Reversed and remanded.

I respectfully dissent. I agree that the interpreter's assertions of the English meaning of defendant's Spanish statements in the videotape and transcript, when offered to prove the correctness of her translation, are hearsay. As noted by the majority, under State v. Montoya-Franco, 250 Or App 665, 669, 282 P3d 839, rev den, 352 Or 666 (2012), “[a]n out-of-court translation of a non-English speaker's statements to a third party constitutes hearsay because the interpreter's translation constitutes an assertion of the English meaning of the original statement.”

I disagree, however, that when the translations in the videotape and transcript were offered into evidence, they were offered for the truth of the translations. Instead, the truth of the translation was established by the in-court testimony of the interpreter, so that when the videotape and transcript were offered into evidence, the translation was offered to show what was said, and the translated statements by defendant were nonhearsay admissions. See OEC 801(3) (defining “hearsay” as “a statement, other than one made by the declarant while testifying at trial or hearing, offered in evidence to prove the truth of the matter asserted”). Put another way, the out-of-court statements of the interpreter are only hearsay to the extent that they are an implicit declaration of the correctness of the translation. To the extent other evidence establishes the correctness of the translation, the out-of-court statements no longer implicitly declare that correctness and are admissible to show what translation was made.

That appears to be the view of the trial court in explaining the pretrial ruling under review. As noted by the majority, the court explained that, when the translation is established “through the interpreter,” the defendant becomes the declarant of the truth of the translated statements:

“I think if we dealt with the—the notice issue, we could—we could get [the translation] in through the [detective's testimony] under the residual [exception to the hearsay rule], but [the translation] definitely * * * comes in through the interpreter.

“I don't think it makes the interpreter the declarant [of the out-of-court translation] by virtue of the fact that the interpreter, assuming that they can then establish the record of their ability to understand Spanish, then by virtue of their knowledge of the words in English that equal the words that the defendant was saying in Spanish becomes a declarant.

“The defendant is the declarant [of the truth of his out-of-court translated statements]. And because the defendant is the defendant and the party opponent, words can be offered against him. And so that would not be hearsay because of that analysis, so [the interpreter's translations] would be admissible.”

(Emphasis added.)

That course of establishing the truth of the translation “through the interpreter” was followed. Prior to the introduction of the videotape and transcript, the interpreter testified about her qualifications, certification, and compe-tency as an interpreter, the accuracy of her translations in general, and her presence at defendant's interview. She was then asked:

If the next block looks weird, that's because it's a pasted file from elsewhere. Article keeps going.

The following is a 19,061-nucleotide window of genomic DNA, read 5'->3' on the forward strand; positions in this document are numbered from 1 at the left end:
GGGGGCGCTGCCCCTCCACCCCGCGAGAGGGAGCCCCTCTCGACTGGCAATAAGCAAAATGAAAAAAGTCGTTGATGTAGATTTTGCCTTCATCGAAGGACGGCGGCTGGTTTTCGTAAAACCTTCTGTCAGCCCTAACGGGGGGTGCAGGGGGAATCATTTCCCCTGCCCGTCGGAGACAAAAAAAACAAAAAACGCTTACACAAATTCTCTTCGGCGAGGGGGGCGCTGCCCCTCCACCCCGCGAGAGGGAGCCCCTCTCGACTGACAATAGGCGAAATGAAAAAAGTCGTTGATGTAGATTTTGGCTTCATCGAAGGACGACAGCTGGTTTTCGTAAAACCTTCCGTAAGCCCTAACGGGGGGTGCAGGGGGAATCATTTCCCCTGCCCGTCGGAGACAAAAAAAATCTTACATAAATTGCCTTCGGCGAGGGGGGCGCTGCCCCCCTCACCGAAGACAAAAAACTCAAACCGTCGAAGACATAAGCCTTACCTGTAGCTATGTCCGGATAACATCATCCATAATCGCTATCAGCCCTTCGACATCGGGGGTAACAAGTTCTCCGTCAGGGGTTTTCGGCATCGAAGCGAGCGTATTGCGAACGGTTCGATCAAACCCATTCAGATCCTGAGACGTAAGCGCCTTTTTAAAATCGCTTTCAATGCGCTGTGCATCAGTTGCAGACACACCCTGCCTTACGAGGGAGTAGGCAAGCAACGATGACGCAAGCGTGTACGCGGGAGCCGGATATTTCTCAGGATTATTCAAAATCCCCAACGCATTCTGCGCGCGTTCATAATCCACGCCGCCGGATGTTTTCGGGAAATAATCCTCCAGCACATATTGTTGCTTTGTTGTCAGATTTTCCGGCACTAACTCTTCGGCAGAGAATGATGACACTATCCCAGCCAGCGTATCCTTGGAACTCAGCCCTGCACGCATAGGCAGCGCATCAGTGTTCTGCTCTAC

“Q. [PROSECUTOR]: And have you had a chance since then to review the video and audio recording and also review a written transcript of your interpretation in that conversation?

“A: Yes, I have.

“[PROSECUTOR]: During that conversation with [defendant], did you interpret everything that Detective Kirlin said in English into Spanish for [defendant]?

“A: Yes, I did.

“[PROSECUTOR]: And then did you interpret everything that [defendant] said in Spanish back into English for Detective Kirlin?

“A: Yes, I did.

“* * * * *

“[PROSECUTOR]: Have you had a chance since that time to review the written transcript of that interview or a portion of that interview?

“A: Yes, I did.

“[PROSECUTOR]: And have you had a chance since that time to review the video and audio recording of that interview?

“A: Yes, I have.

“[PROSECUTOR]: The written transcript and the video and audio recording, are they true and accurate representations of what happened during that interview between Detective Kirlin and [defendant]?

“A: Yes.

“[PROSECUTOR]: Your Honor, at this time, I offer State's 1 and 2 [the videotape and transcript].

“[DEFENSE COUNSEL]: Judge, I'm going to make my previously articulated objection to the—to the hearsay statements of [the interpreter] on Exhibits 1 and 2. ***

“* * * * *

“[COURT]: I'm overruling [the objection], which means the statements are going to be admissible as statements of the defendant even though they were coming through an interpreter.”

(Emphasis added.) On redirect examination, the interpreter agreed that she double-checked the transcript “to make sure that everything you're telling the jury is 100 percent accurate.” (Emphasis added.)

After the interpreter testified in court that the translation shown in the exhibits was “true and accurate,” the translated statements in the exhibits became admissible to show that they were said (for nonhearsay purposes), rather than for the correctness of the statements (as hearsay), i.e., that the exhibits were, in the words of the prosecutor, “true and accurate representations of what happened during that interview.” That is the course that the prosecutor took in this case—to prove the accuracy of the translation by direct testimony and to introduce the translation in order to prove what was said. After the reception of the exhibits into evidence, the prosecutor confirmed with the interpreter that “everything you're telling the jury is 100 percent accurate,” explicitly referring to the truthfulness of the interpreter's in-court testimony to “the jury,” rather than the truthfulness of her out-of-court statements to defendant and Detective Kirlin.

The classification of the translation in the videotape and transcript as “nonhearsay” is consistent with Arnold v. Burlington Northern Railroad, 89 Or App 245, 748 P2d 174, rev den, 305 Or 576 (1988). In Arnold, the defendant employer appealed a judgment awarding damages to the plaintiff employee, whose legs were amputated in a work incident. As we noted: